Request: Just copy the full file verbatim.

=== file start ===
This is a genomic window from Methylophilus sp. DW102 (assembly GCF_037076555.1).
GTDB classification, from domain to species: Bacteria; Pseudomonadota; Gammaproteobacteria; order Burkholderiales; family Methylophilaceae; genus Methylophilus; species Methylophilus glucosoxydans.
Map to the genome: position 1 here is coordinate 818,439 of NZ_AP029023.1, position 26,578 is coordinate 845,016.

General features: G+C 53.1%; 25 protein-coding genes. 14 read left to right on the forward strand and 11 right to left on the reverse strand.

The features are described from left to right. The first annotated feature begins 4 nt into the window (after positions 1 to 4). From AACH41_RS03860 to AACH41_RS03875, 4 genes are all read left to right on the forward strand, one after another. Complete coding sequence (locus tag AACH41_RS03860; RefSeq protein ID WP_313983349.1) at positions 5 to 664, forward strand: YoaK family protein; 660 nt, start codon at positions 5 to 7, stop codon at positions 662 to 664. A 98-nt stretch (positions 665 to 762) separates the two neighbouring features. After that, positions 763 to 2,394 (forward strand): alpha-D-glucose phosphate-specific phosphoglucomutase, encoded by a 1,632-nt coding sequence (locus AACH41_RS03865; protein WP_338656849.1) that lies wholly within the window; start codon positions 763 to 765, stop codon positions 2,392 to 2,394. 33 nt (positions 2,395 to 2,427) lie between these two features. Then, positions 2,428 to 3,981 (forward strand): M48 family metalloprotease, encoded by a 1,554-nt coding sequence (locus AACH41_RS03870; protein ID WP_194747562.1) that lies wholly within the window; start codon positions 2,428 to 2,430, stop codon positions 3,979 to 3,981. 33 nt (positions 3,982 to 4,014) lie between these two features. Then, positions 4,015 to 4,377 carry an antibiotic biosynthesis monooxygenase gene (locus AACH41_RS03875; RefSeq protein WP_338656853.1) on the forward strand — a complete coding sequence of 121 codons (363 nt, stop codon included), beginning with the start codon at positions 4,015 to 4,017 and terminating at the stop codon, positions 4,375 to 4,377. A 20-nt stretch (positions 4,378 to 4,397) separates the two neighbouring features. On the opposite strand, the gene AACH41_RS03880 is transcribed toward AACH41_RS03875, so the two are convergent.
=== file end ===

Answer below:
This is a genomic window from Methylophilus sp. DW102 (assembly GCF_037076555.1).
GTDB classification, from domain to species: Bacteria; Pseudomonadota; Gammaproteobacteria; order Burkholderiales; family Methylophilaceae; genus Methylophilus; species Methylophilus glucosoxydans.
Map to the genome: position 1 here is coordinate 818,439 of NZ_AP029023.1, position 26,578 is coordinate 845,016.

General features: G+C 53.1%; 25 protein-coding genes. 14 read left to right on the forward strand and 11 right to left on the reverse strand.

The features are described from left to right. The first annotated feature begins 4 nt into the window (after positions 1 to 4). From AACH41_RS03860 to AACH41_RS03875, 4 genes are all read left to right on the forward strand, one after another. Complete coding sequence (locus tag AACH41_RS03860; RefSeq protein ID WP_313983349.1) at positions 5 to 664, forward strand: YoaK family protein; 660 nt, start codon at positions 5 to 7, stop codon at positions 662 to 664. A 98-nt stretch (positions 665 to 762) separates the two neighbouring features. After that, positions 763 to 2,394 (forward strand): alpha-D-glucose phosphate-specific phosphoglucomutase, encoded by a 1,632-nt coding sequence (locus AACH41_RS03865; protein WP_338656849.1) that lies wholly within the window; start codon positions 763 to 765, stop codon positions 2,392 to 2,394. 33 nt (positions 2,395 to 2,427) lie between these two features. Then, positions 2,428 to 3,981 (forward strand): M48 family metalloprotease, encoded by a 1,554-nt coding sequence (locus AACH41_RS03870; protein ID WP_194747562.1) that lies wholly within the window; start codon positions 2,428 to 2,430, stop codon positions 3,979 to 3,981. 33 nt (positions 3,982 to 4,014) lie between these two features. Then, positions 4,015 to 4,377 carry an antibiotic biosynthesis monooxygenase gene (locus AACH41_RS03875; RefSeq protein WP_338656853.1) on the forward strand — a complete coding sequence of 121 codons (363 nt, stop codon included), beginning with the start codon at positions 4,015 to 4,017 and terminating at the stop codon, positions 4,375 to 4,377. A 20-nt stretch (positions 4,378 to 4,397) separates the two neighbouring features. On the opposite strand, the gene AACH41_RS03880 is transcribed toward AACH41_RS03875, so the two are convergent.